Typically these temporary checkpoints last a few hours. Soldiers stop cars, check ID’s and search a few trunks. Much of the traffic in the area is actually foot traffic, people walking from villages around Tuwani to and from the nearby city of
After seeing this countless times and failing to see the point, last night I asked one young soldier on duty what they were doing. He said they were “looking for stolen cars or weapons.” Still curious I followed up, “Do you find a lot of weapons this way?” “No. The people with the weapons see the checkpoint and make a U-turn. There’s nothing we can do.” Since I felt he understood me, and also because I was tired of standing around on a cold windy night, I pressed a bit and said, “So that makes this kind of pointless, huh?” Now were both smiling, and he said, “Yes. If it were up to me, I’d be home in bed.”
They can’t possibly find anything using this method. Not that I'm convinced there's anything to find. The soldiers and jeeps are visible from a half mile away. Anyone who might be trying to move contraband could simply wait until the soldiers leave. Everyone knows this, including the soldiers.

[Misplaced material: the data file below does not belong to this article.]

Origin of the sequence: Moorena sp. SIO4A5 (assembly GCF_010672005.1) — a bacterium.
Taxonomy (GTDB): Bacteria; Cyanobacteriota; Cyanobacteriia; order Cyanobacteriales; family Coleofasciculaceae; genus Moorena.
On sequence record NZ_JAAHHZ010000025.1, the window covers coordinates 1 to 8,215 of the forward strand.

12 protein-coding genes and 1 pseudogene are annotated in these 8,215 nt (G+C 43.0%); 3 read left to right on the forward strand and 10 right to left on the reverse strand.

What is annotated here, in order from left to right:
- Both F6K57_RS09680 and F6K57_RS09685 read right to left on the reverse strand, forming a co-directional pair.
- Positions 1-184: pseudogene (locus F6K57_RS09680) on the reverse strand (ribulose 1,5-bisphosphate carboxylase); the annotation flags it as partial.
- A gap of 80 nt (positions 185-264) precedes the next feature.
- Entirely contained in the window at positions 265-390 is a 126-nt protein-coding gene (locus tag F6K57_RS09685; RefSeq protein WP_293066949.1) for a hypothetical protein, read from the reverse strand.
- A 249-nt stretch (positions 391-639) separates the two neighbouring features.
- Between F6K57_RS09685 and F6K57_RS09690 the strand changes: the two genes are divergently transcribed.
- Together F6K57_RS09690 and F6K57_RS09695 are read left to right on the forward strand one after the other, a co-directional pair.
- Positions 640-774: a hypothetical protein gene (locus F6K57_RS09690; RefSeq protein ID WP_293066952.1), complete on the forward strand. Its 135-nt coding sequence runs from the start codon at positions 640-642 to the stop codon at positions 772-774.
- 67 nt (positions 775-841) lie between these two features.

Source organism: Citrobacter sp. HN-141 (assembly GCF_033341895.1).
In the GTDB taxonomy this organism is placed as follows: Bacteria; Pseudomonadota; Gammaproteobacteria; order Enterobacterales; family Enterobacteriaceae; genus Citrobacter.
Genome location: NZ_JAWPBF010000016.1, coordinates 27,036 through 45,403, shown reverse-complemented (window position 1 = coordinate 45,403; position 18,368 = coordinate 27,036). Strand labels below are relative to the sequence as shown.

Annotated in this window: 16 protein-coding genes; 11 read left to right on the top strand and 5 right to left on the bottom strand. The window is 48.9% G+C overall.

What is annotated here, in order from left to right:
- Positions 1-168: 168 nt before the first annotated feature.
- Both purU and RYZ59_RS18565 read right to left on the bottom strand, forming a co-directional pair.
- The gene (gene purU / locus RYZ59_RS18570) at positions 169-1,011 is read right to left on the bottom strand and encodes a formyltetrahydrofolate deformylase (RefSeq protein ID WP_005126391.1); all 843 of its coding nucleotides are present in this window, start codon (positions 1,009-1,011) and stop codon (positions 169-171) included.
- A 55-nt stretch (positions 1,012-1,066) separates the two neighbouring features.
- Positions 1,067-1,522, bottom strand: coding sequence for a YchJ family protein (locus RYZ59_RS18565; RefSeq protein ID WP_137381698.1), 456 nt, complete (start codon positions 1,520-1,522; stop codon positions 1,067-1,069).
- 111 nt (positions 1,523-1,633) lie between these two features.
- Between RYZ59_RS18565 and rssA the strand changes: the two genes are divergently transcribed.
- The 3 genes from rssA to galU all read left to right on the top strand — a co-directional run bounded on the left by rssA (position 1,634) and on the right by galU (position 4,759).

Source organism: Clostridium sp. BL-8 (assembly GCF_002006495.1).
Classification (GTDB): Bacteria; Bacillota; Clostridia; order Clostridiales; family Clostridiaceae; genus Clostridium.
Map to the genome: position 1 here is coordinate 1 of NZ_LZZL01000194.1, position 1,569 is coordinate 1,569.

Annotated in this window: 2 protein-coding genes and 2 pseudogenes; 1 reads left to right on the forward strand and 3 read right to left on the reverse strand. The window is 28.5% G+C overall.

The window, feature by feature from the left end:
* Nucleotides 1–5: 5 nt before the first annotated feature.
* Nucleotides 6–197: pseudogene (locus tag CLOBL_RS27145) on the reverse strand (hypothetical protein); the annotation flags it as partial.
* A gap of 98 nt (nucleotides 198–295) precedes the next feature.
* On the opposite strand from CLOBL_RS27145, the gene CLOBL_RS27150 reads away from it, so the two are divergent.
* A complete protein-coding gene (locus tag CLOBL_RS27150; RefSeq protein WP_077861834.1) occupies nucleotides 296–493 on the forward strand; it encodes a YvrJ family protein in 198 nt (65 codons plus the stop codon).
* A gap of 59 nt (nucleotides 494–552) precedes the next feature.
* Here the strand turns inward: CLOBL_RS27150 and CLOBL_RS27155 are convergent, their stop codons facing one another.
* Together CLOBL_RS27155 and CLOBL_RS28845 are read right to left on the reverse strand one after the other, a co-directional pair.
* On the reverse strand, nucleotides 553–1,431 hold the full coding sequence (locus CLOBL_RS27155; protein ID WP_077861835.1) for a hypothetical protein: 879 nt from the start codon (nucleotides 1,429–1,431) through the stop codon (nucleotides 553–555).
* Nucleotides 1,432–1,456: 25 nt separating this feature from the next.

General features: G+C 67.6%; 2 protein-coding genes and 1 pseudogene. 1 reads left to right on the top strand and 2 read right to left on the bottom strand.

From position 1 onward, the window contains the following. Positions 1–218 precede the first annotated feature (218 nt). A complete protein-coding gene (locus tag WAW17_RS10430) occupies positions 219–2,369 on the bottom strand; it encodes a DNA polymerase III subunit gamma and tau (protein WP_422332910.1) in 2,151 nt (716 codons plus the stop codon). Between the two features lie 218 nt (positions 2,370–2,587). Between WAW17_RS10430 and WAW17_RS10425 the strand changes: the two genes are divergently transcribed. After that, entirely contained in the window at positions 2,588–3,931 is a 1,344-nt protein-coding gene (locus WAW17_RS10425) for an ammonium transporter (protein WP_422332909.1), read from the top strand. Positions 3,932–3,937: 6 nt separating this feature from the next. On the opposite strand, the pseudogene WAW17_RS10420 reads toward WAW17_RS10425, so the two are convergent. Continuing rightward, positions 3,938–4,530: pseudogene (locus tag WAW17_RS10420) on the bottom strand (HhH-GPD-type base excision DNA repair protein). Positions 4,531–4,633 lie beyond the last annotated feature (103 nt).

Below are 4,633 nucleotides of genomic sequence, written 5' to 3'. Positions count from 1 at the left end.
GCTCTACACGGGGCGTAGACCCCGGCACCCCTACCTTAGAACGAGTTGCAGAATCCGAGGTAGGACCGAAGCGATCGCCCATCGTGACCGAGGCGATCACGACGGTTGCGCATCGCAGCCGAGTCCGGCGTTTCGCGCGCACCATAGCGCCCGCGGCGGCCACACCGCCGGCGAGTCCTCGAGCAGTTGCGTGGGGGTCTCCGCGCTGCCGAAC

But there must be some point to it. Otherwise why are these soldiers ordered time and time again to set up these checkpoints?
On Saturday, soldiers again set up a flying checkpoint just outside Tuwani. This group of soldiers seemed particularly dangerous. They were wrestling with one another and pointing the laser guides of their automatic weapons at objects in the darkness. They were rude and rowdy, particularly as the evening wore on. When they turned up the American rock and roll music, I wondered if this is what the
After waving a pick-up truck along, one soldier pointed the laser guide of his automatic weapon at the abdomen of the young boy riding in the back of the truck. The boy said something, and then the laser point moved, appearing next on the child’s face.